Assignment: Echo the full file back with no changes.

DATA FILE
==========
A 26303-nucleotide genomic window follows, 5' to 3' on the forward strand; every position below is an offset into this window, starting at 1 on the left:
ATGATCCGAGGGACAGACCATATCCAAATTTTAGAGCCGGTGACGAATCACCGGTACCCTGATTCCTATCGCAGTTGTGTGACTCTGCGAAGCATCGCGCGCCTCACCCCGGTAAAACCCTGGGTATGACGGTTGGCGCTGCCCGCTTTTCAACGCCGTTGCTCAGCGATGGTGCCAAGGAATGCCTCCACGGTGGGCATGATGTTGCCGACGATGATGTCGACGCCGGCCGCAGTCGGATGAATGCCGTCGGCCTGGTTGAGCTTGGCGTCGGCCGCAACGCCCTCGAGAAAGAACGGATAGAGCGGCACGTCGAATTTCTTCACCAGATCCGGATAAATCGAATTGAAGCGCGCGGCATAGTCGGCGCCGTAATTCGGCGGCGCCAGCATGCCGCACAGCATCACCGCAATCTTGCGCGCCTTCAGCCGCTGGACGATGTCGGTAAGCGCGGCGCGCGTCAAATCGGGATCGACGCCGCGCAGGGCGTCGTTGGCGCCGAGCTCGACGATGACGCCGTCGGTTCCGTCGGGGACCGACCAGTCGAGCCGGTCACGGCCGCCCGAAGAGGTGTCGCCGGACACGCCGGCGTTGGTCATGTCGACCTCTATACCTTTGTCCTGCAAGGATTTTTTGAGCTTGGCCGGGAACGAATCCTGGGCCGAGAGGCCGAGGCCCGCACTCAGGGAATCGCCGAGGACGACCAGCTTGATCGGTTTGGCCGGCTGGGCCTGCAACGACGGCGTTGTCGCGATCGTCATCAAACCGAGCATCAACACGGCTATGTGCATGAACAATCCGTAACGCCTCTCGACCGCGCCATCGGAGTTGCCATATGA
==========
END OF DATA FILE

A 26303-nucleotide genomic window follows, 5' to 3' on the forward strand; every position below is an offset into this window, starting at 1 on the left:
ATGATCCGAGGGACAGACCATATCCAAATTTTAGAGCCGGTGACGAATCACCGGTACCCTGATTCCTATCGCAGTTGTGTGACTCTGCGAAGCATCGCGCGCCTCACCCCGGTAAAACCCTGGGTATGACGGTTGGCGCTGCCCGCTTTTCAACGCCGTTGCTCAGCGATGGTGCCAAGGAATGCCTCCACGGTGGGCATGATGTTGCCGACGATGATGTCGACGCCGGCCGCAGTCGGATGAATGCCGTCGGCCTGGTTGAGCTTGGCGTCGGCCGCAACGCCCTCGAGAAAGAACGGATAGAGCGGCACGTCGAATTTCTTCACCAGATCCGGATAAATCGAATTGAAGCGCGCGGCATAGTCGGCGCCGTAATTCGGCGGCGCCAGCATGCCGCACAGCATCACCGCAATCTTGCGCGCCTTCAGCCGCTGGACGATGTCGGTAAGCGCGGCGCGCGTCAAATCGGGATCGACGCCGCGCAGGGCGTCGTTGGCGCCGAGCTCGACGATGACGCCGTCGGTTCCGTCGGGGACCGACCAGTCGAGCCGGTCACGGCCGCCCGAAGAGGTGTCGCCGGACACGCCGGCGTTGGTCATGTCGACCTCTATACCTTTGTCCTGCAAGGATTTTTTGAGCTTGGCCGGGAACGAATCCTGGGCCGAGAGGCCGAGGCCCGCACTCAGGGAATCGCCGAGGACGACCAGCTTGATCGGTTTGGCCGGCTGGGCCTGCAACGACGGCGTTGTCGCGATCGTCATCAAACCGAGCATCAACACGGCTATGTGCATGAACAATCCGTAACGCCTCTCGACCGCGCCATCGGAGTTGCCATATGA